Clinton, North Carolina
|Clinton, North Carolina|
|• Mayor||Lew Starling|
|• Total||7.75 sq mi (20.07 km2)|
|• Land||7.75 sq mi (20.07 km2)|
|• Water||0.04 sq mi (0.1 km2)|
|Elevation||157 ft (48 m)|
|• Density||1,115/sq mi (430.4/km2)|
|Time zone||EST (UTC-5)|
|• Summer (DST)||EDT (UTC-4)|
|GNIS feature ID||0983293|
Clinton is the county seat of Sampson County, North Carolina, United States. The population of Clinton is 8,639 according to the 2010 US Census. Clinton is named for Richard Clinton, a Brigadier General of the North Carolina militia in the American Revolution (unrelated to the Clinton Family of New York).
The first European settlers came to the Clinton area around 1740. The community was originally Clinton Courthouse. There was an earlier incorporated town of Clinton in Matthews County (now Davie County); however, the town folded in 1822. The City of Clinton was incorporated in 1852. The General Assembly appointed five commissioners: James Moseley, Isaac Boykin, Dr. Henry Bizzel, John Beaman, and Alfred Johnson. The corporate limits of the town at that time extended a half mile each way from the courthouse. The first records of an election were in February 1852 and the first tax rate was $0.50 per $100 valuation of real property. Clinton is the geographic center of the county, and because Sampson County is primarily rural farmland, Clinton developed as the major agricultural marketing center. Clinton is also where future 13th Vice President William R. King, (1786-1853), later of Alabama, under 14th President Franklin Pierce, (1804-1869), of New Hampshire, served 1853-1857, who died shortly after being separately sworn-in and inagurated in March 1853 in Havana, Cuba, (only one so done on foreign soil), was born and first began his legal career. King County, the center of Seattle, Washington is named for him.
Clinton is located at (35.002418, -78.328803).
According to the United States Census Bureau, the city has a total area of 7.75 square miles (20.1 km2), 0.04 square miles (0.10 km2) of it (0.28%) is water.
As of the census of 2010, there were 8,639 people, 3,392 households, and 2,068 families residing in the city. The population density was 1,114.7 people per square mile (430.4/km²). There were 3,711 housing units at an average density of 478.8 per square mile (184.9/km²). The racial makeup of the city was 48.9% White, 40.5% African American, 1.2% Native American, 1.1% Asian, 0.03% Pacific Islander, 6.1% from other races, and 2.2% from two or more races. Hispanic or Latino of any race were 9.2% of the population.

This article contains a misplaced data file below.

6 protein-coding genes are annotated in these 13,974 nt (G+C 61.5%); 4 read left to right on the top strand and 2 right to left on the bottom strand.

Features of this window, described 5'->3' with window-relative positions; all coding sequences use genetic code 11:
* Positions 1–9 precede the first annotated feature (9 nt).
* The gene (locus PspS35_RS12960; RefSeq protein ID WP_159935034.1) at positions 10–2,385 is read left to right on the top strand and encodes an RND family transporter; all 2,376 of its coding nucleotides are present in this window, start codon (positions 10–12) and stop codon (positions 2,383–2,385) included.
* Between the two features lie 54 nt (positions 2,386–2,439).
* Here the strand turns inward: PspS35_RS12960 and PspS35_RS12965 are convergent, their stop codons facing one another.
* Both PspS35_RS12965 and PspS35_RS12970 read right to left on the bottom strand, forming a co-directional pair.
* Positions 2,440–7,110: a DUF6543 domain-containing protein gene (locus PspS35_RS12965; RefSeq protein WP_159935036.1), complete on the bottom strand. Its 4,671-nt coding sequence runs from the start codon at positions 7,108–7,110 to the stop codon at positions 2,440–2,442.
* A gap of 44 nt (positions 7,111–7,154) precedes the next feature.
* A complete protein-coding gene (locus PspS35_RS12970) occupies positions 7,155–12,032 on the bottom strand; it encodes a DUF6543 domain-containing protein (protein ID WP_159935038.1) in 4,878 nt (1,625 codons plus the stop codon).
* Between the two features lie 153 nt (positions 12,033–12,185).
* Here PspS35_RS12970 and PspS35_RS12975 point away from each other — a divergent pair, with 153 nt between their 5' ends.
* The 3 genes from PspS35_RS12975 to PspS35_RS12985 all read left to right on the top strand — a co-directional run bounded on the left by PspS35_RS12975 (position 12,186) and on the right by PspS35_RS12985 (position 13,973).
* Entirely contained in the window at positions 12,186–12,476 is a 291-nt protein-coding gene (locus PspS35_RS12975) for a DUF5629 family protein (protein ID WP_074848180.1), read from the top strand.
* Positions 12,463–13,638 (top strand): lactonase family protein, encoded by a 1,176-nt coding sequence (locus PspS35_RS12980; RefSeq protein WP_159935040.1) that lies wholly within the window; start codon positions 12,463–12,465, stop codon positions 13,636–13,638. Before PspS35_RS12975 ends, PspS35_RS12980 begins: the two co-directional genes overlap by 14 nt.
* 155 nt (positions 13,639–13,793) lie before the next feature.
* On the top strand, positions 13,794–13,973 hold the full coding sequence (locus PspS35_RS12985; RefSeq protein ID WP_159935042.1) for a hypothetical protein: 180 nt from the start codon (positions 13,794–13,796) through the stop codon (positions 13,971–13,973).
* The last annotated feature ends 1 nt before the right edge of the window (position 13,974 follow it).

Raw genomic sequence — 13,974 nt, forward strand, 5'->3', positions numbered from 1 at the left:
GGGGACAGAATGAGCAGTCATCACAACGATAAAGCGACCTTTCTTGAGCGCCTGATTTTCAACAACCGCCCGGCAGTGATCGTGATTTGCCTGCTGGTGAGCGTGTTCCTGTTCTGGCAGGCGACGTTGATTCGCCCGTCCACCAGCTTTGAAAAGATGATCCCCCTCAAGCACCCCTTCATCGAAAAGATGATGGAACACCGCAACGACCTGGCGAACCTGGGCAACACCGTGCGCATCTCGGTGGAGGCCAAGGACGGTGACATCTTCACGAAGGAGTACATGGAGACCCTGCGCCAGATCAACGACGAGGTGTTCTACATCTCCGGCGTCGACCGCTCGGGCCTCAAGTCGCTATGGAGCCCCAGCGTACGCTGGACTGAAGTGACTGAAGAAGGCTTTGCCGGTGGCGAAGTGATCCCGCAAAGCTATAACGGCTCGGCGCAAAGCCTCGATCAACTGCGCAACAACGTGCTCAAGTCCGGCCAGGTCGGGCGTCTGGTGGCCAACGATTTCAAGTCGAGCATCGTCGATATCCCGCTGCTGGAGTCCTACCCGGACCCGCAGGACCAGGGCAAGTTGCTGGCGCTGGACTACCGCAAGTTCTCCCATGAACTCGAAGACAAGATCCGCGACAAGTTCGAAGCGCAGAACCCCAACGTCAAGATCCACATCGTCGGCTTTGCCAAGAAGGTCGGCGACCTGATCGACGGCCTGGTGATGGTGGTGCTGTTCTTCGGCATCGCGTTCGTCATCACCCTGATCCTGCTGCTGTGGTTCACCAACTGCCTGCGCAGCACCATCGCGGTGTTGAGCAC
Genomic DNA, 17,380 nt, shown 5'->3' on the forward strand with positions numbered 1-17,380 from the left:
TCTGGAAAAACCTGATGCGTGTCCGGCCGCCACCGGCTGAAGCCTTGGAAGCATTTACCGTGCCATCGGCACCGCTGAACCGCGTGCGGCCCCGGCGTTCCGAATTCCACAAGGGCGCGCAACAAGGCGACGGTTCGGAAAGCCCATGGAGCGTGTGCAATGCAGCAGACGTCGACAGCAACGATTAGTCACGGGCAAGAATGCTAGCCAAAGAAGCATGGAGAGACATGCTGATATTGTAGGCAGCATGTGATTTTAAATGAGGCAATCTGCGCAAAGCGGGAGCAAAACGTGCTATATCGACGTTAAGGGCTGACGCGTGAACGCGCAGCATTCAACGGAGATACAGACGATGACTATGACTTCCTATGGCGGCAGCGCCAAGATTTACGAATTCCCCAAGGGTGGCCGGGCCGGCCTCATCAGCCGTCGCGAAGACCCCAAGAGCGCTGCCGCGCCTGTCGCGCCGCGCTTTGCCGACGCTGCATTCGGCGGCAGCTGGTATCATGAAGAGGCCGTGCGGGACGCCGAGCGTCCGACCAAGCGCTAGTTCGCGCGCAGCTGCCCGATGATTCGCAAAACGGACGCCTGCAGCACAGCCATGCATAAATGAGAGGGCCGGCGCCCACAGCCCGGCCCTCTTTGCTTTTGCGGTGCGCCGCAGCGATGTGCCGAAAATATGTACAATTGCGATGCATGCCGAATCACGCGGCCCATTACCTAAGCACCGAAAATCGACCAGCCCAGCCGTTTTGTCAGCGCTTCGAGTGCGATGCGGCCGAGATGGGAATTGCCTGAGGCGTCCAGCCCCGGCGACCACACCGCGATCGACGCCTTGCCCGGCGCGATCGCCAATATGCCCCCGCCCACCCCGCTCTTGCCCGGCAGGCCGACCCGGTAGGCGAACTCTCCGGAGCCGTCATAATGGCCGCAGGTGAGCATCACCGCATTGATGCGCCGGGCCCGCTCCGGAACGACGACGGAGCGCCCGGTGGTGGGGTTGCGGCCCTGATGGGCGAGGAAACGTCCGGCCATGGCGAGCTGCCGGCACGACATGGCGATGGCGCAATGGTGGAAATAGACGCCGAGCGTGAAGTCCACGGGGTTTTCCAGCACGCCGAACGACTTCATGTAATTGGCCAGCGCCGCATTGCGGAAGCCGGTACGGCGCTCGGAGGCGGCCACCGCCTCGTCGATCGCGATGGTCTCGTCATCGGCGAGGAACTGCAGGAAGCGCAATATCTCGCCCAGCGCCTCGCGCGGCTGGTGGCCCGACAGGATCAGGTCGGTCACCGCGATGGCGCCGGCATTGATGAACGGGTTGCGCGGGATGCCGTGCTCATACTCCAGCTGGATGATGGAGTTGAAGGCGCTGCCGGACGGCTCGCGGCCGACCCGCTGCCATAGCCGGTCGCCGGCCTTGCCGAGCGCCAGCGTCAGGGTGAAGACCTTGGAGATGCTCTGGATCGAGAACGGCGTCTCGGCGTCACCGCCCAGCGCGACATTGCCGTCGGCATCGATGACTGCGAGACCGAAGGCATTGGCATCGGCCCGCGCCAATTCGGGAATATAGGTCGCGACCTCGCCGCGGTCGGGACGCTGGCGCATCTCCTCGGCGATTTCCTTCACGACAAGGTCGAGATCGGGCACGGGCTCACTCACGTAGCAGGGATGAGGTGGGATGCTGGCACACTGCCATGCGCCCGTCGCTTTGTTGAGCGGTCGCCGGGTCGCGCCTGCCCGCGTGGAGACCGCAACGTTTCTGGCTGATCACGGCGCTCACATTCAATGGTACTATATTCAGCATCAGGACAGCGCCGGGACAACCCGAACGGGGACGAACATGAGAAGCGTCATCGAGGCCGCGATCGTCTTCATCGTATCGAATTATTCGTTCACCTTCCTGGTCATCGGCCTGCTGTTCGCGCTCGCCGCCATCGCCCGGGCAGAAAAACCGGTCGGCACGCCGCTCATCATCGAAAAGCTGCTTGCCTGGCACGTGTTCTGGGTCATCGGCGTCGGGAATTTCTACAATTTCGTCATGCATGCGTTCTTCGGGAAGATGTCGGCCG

There were 3,392 households, out of which 25.3% had children under the age of 18 living with them, 36.4% were married couples living together, 20.5% had a female householder with no husband present, and 39.0% were non-families; 36.6% of all households were made up of individuals and 18.1% had someone living alone who was 65 years of age or older. The average household size was 2.27 and the average family size was 2.95.
The age distribution of the city was 23.6% under the age of 20, 23.8% from 20 to 39, 32.1% from 40 to 64, and 21.5% age 65 years or older. The median age was 42.1 years. For every 100 females there were 90.4 males. For every 100 females age 18 and over, there were 86.1 males.
The median income for a household in the city was $25,904, and the median income for a family was $36,144. Males had a median income of $30,605 versus $21,654 for females. The per capita income for the city was $15,672. About 18.1% of families and 23.3% of the population were below the poverty line, including 31.5% of those under age 18 and 25.2% of those age 65 or over.
- Sam Aiken - Former NFL player
- Lauch Faircloth - U.S. Senator (R-NC) 1993-99, born: Jan. 14, 1928
- Gwendolyn Faison - Former Mayor of Camden, New Jersey (2000-2010)
- Pearl Fryar - Topiary Artist
- Leonard Henry - Former NFL player
- Gabriel Holmes - 21st Governor of North Carolina 1821–1824, (1769 - Sep. 26, 1829)
- Theophilus H. Holmes - U.S. Army officer and Confederate general in the American Civil War (Nov. 13, 1804 – Jun. 21, 1880)
- William Rufus DeVane King - 13th Vice-President of the United States, (Apr. 7, 1786 – Apr. 18, 1853)
- Jerris McPhail - Former NFL player
- Van Lingle Mungo - Baseball pitcher
- Dennis Owens - Former NFL player
- Willie Parker - Former NFL player
- Lexi Valenti- USWNT midfielder
- "American FactFinder". United States Census Bureau. Retrieved 2008-01-31.
- "US Board on Geographic Names". United States Geological Survey. 2007-10-25. Retrieved 2008-01-31.
- "A History of Sampson County". Archived from the original on 2006-10-22. Retrieved 2008-11-30.
- "US Gazetteer files: 2010, 2000, and 1990". United States Census Bureau. 2011-02-12. Retrieved 2011-04-23.
- Official Clinton, NC website
- Clinton-Sampson Chamber of Commerce
- Clinton City Schools
- Sampson Community College
- Sampson County Arts Council
- Sampson Community Theatre
- Sampson County History Museum
- Sampson County Convention & Visitors Bureau